Khan named his political party Pakistan Tehrik-i-Insaf, the movement for justice. Given rampant injustice in Pakistan, the idea was supposed to catch fire — but for the better part of two decades, it didn’t. His party remained more of a one-man show.


Realizing that politics is the art of the possible, Khan grew steadily more vocal on issues that were popular countrywide: criticizing the way the U.S.-led war on terror was being waged and chastising the nation’s rulers for “fighting America’s war.” In parallel, he became a rare voice for the voiceless, speaking of widespread public corruption many felt they could do nothing about. There, he got the attention he was craving.

Most important, the powerful military leaders found in Khan their soulmate, thus birthing a marriage of convenience. All the army had to do was wink at some smaller political parties and independent candidates to support Khan, and voilà, he emerged as prime minister following the 2018 national elections.

He soon found that governing Pakistan was no cakewalk. Its economy was in shambles. During his campaign, Khan had said he would prefer death to pleading for help from the International Monetary Fund. On that, he had to backtrack eventually. Some Arab princes helped, but only hesitatingly and insufficiently, dashing Khan’s dream of pursuing an “independent” foreign policy. Khan idealized Turkey’s Recep Tayyip Erdogan and Malaysia’s Mahathir Mohamad — both highly ambitious political adventurists — and that stirred unease among the country’s military leadership. Among other things, Khan took to steering the country’s foreign policy without paying much heed to the views of the army brass.

Pakistan’s military has long been self-obsessed, almost egomaniacal. For Khan, the generals were a ticking time bomb; it was only a matter of time before they would cross Khan’s red lines, interfering more often and more aggressively than he was ready to accept. And it happened sooner than expected.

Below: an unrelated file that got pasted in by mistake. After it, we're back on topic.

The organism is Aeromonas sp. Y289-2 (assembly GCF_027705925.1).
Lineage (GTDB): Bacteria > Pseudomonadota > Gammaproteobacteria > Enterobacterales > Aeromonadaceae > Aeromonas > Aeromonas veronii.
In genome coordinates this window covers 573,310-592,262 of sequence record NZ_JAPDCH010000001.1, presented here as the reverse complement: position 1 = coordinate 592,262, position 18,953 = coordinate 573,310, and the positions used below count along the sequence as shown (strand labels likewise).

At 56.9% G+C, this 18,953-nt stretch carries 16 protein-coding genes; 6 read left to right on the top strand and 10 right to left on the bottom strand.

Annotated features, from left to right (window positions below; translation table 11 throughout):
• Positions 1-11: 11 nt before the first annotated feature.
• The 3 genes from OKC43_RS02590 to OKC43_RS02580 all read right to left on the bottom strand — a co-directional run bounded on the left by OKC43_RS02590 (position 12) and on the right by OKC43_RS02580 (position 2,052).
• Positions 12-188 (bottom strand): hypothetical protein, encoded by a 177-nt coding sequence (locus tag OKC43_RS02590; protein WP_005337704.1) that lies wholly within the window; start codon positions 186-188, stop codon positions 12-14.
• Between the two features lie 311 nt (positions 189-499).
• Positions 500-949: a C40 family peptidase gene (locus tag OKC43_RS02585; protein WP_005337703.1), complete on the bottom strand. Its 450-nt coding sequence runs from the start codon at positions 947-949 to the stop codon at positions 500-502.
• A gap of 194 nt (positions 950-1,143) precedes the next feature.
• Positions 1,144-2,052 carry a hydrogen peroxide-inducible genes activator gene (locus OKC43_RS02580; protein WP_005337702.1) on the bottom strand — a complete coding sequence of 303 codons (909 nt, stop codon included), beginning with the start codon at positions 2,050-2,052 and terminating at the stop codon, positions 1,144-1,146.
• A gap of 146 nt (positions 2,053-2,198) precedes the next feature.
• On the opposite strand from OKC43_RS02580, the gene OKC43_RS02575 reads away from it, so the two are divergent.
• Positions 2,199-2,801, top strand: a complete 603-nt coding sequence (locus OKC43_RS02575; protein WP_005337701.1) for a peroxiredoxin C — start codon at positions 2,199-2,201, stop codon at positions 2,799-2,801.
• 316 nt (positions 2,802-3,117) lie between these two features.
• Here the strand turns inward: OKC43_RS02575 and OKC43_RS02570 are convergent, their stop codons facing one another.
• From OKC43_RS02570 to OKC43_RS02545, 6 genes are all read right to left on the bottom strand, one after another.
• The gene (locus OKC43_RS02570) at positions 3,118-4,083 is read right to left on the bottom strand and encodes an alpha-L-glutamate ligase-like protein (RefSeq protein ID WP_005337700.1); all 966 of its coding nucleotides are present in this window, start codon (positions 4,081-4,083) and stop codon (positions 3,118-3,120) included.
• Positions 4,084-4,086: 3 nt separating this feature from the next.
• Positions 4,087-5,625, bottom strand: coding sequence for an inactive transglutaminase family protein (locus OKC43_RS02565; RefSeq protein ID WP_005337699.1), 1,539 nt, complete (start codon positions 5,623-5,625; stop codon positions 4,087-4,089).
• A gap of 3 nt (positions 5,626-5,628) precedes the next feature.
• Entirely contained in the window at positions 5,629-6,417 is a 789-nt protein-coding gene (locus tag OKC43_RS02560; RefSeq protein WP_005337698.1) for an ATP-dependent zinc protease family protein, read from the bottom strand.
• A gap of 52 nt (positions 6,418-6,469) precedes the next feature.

Khan, ever the masterful cricket bowler and inspiring team leader, knew there could be only one captain. And that would be him, no matter the cost. The military, however, thought the same — and with a stronger force behind them, took the game for themselves, sweeping the rug out beneath him, ending their union in what can only be described as a messy divorce. On April 10, Imran Khan was out of power.


The comeback strategy: Blame the U.S.

But Khan has not left without a fight, and it is doubtful his fighting spirit will do anything but grow. He has conveniently taken advantage of long-standing anti-U.S. sentiment in the country — something the army has also fed into over the years. It was the perfect way out for Khan — appealing to an ever-bleeding wound that would tug on the country’s heartstrings. So Khan now blames his removal from power on an American conspiracy, a “foreign-backed coup,” as he puts it. He claims that his refusal to provide military bases to the U.S. for tackling terrorist activity from Afghanistan was the trigger. He says U.S. officials called for his ouster in a diplomatic meeting, but has offered no public evidence for the claim.

The U.S. has denied the allegations. And the reality is that if the Americans had wanted to conduct a coup, they would have likely found a more efficient and subtle way of doing so.

Since Khan’s fall from power, his language has infuriated his detractors, whose primary complaint is that Khan thinks too highly of himself. For his part, Khan portrays himself as a victim, and increasingly as a revolutionary. And the reality is that he has captured the spirit of the population in a way few others do. He is artfully directing people’s wrath at the worsening state of affairs — unemployment, inflation, corruption and lawlessness — and combining that with the frequent charge that the U.S. is to blame for his ouster. All of this is helping Khan amass the political capital for his return to power.